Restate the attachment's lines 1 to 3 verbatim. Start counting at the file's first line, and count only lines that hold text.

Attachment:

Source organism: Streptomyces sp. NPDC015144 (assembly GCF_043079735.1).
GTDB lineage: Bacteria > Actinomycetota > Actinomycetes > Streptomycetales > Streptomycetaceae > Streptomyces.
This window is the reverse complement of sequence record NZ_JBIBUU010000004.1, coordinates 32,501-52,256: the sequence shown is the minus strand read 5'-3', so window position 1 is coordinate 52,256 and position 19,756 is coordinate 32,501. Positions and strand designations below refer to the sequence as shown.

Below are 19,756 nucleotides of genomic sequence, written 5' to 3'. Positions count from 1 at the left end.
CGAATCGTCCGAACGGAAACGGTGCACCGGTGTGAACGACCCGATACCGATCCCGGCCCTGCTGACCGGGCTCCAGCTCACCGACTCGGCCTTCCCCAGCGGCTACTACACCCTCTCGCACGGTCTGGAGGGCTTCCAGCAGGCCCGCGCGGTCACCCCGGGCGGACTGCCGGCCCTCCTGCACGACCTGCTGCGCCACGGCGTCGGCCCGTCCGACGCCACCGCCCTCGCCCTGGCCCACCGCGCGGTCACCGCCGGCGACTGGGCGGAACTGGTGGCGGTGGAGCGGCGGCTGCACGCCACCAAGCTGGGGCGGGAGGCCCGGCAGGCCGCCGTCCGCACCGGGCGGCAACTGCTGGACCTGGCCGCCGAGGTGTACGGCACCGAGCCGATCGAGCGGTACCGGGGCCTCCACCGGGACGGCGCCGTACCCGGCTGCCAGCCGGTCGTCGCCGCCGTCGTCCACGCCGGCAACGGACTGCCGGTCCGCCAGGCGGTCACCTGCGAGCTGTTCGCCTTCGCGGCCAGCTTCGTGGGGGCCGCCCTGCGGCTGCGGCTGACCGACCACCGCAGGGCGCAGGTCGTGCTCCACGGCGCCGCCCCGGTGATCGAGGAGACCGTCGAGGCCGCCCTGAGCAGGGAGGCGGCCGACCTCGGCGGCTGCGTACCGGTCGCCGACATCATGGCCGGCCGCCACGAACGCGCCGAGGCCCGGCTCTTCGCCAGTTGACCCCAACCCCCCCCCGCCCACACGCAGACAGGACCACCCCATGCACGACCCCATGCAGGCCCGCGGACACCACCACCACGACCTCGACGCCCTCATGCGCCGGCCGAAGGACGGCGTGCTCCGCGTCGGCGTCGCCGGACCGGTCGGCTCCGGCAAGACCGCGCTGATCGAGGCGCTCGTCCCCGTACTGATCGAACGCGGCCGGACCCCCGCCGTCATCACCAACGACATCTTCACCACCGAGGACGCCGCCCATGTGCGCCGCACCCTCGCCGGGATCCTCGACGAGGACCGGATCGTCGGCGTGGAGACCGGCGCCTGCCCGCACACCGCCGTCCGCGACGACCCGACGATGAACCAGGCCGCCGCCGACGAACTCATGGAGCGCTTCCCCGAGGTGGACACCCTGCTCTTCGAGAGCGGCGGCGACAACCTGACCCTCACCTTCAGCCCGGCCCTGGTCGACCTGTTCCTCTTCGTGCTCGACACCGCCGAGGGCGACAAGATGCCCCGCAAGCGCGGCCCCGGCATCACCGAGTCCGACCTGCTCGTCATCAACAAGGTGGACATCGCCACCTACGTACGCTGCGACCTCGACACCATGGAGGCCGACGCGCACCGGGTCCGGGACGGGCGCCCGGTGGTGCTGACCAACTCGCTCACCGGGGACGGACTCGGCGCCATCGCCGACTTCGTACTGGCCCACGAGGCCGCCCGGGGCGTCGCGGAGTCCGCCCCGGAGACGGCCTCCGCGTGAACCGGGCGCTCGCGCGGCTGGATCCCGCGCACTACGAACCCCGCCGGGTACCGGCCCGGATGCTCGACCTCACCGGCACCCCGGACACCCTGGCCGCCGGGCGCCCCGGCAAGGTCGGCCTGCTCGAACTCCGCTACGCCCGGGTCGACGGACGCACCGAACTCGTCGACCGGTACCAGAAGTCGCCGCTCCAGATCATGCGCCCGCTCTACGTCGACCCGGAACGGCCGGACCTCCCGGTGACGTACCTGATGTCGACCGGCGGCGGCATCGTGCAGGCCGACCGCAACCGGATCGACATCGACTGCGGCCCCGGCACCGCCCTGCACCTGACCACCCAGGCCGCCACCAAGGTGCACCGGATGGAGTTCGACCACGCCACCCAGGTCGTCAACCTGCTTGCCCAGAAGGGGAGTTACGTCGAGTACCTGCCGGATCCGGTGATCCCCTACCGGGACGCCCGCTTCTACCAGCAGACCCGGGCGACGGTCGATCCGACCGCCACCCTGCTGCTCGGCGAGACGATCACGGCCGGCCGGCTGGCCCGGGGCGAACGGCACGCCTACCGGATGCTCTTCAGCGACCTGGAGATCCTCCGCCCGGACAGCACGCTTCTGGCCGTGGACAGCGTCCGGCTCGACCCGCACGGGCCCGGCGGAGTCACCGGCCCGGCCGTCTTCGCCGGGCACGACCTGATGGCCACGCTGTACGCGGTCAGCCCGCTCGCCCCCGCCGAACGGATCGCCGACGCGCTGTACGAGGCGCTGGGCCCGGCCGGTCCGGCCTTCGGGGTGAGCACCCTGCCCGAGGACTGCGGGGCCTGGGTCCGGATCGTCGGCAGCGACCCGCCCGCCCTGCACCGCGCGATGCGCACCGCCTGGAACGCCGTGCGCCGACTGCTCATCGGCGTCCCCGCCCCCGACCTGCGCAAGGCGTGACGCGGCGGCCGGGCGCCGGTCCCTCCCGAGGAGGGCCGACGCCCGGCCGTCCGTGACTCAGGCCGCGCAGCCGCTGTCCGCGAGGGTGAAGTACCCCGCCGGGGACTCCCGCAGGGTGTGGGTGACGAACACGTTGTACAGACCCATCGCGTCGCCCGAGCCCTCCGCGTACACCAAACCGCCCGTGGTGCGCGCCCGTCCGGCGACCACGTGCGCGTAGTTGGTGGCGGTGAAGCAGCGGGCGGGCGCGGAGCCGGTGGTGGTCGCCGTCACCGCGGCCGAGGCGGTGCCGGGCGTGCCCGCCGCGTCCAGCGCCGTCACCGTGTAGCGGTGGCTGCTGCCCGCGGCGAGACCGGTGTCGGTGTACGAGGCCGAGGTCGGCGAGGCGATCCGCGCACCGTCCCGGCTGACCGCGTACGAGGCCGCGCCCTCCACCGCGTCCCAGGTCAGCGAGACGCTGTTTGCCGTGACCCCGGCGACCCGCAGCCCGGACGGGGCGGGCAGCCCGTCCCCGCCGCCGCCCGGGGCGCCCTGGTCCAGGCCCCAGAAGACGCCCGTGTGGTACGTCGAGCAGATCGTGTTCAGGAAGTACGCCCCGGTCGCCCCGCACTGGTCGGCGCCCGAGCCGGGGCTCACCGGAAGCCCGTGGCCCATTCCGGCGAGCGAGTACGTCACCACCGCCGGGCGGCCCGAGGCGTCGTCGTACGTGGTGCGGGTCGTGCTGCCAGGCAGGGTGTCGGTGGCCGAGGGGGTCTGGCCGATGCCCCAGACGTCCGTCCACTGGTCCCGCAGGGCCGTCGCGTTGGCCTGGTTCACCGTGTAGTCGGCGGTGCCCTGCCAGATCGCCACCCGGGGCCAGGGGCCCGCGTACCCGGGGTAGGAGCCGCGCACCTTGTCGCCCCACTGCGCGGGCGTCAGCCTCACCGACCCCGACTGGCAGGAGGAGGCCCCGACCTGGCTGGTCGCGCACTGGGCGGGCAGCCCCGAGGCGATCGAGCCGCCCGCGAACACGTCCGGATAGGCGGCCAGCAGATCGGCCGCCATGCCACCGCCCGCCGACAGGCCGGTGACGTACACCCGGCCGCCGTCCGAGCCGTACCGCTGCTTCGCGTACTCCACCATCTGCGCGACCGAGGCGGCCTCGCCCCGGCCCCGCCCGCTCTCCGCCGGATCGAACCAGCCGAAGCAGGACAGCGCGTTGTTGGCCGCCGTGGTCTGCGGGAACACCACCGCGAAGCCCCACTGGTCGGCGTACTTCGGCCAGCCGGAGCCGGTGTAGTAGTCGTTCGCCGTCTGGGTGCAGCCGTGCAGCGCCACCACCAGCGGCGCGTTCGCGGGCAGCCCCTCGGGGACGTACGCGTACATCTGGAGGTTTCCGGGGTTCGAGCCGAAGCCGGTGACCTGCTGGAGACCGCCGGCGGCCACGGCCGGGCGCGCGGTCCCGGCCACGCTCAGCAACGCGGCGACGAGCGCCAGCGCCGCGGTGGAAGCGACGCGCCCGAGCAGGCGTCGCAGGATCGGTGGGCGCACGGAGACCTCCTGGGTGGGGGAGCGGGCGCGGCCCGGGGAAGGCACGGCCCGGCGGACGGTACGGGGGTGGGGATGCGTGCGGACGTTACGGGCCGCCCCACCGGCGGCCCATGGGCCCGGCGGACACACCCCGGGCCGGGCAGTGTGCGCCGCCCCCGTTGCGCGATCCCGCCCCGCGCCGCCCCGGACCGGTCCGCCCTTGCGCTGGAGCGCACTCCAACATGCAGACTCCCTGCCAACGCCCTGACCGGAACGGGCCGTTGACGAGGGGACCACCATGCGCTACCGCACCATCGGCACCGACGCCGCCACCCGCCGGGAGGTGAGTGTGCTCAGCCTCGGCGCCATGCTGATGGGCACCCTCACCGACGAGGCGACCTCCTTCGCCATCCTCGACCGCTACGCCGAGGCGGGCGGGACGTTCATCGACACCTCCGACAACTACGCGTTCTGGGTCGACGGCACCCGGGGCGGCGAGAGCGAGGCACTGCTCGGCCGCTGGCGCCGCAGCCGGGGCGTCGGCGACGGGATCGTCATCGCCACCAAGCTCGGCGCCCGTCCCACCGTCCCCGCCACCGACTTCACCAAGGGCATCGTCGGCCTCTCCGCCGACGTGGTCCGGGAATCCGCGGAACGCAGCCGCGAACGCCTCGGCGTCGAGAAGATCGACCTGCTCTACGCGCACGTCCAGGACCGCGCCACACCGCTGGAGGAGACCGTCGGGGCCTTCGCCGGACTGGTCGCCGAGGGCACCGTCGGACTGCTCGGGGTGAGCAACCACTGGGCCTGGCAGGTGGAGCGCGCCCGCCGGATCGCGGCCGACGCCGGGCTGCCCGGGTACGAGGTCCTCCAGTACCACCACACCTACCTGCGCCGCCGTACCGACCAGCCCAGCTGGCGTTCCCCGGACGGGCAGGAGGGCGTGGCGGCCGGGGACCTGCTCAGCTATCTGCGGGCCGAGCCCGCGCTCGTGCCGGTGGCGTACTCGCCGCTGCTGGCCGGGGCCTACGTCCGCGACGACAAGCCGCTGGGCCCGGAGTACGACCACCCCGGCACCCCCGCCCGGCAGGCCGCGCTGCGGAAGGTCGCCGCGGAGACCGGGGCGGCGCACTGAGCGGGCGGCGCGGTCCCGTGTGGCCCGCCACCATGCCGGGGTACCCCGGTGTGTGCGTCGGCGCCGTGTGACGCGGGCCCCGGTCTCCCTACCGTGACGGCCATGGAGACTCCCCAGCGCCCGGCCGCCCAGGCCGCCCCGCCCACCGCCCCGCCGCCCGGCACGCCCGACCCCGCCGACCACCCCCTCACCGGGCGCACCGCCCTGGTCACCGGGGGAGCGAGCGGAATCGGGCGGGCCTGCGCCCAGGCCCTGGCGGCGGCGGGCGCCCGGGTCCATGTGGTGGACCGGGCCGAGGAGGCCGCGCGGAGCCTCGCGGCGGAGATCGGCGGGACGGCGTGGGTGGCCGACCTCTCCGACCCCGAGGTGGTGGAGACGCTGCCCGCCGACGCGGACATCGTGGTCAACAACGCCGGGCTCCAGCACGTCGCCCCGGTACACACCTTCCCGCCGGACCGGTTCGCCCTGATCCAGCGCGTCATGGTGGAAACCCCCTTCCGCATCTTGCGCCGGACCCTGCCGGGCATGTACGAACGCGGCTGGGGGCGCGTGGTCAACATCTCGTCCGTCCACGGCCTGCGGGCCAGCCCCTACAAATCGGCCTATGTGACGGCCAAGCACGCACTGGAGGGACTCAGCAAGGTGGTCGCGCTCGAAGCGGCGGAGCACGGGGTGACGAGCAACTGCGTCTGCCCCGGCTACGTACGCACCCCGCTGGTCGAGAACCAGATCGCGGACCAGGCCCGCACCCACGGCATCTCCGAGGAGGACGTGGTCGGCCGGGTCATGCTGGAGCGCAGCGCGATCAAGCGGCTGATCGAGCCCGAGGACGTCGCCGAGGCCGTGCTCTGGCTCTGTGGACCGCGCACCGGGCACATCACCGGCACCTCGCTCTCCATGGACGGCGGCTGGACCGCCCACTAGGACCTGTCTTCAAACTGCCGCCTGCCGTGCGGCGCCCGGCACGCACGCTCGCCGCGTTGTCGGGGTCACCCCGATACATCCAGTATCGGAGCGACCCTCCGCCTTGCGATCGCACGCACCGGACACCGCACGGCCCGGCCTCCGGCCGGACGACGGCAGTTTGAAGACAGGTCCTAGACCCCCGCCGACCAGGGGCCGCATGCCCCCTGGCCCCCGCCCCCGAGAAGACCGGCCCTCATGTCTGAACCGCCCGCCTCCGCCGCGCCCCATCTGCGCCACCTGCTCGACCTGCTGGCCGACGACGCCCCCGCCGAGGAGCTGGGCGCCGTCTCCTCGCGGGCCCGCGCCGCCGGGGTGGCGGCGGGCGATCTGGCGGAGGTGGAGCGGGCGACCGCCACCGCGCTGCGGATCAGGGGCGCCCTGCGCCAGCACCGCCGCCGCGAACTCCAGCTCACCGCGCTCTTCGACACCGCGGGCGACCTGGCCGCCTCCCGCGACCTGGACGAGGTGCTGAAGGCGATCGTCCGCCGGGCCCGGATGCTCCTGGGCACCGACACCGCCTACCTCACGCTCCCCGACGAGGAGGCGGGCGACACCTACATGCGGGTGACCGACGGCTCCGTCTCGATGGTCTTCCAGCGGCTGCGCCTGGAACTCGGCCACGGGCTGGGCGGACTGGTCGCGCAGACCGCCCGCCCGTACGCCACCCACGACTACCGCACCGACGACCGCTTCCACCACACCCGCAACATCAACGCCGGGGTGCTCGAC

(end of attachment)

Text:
Source organism: Streptomyces sp. NPDC015144 (assembly GCF_043079735.1).
GTDB lineage: Bacteria > Actinomycetota > Actinomycetes > Streptomycetales > Streptomycetaceae > Streptomyces.
This window is the reverse complement of sequence record NZ_JBIBUU010000004.1, coordinates 32,501-52,256: the sequence shown is the minus strand read 5'-3', so window position 1 is coordinate 52,256 and position 19,756 is coordinate 32,501. Positions and strand designations below refer to the sequence as shown.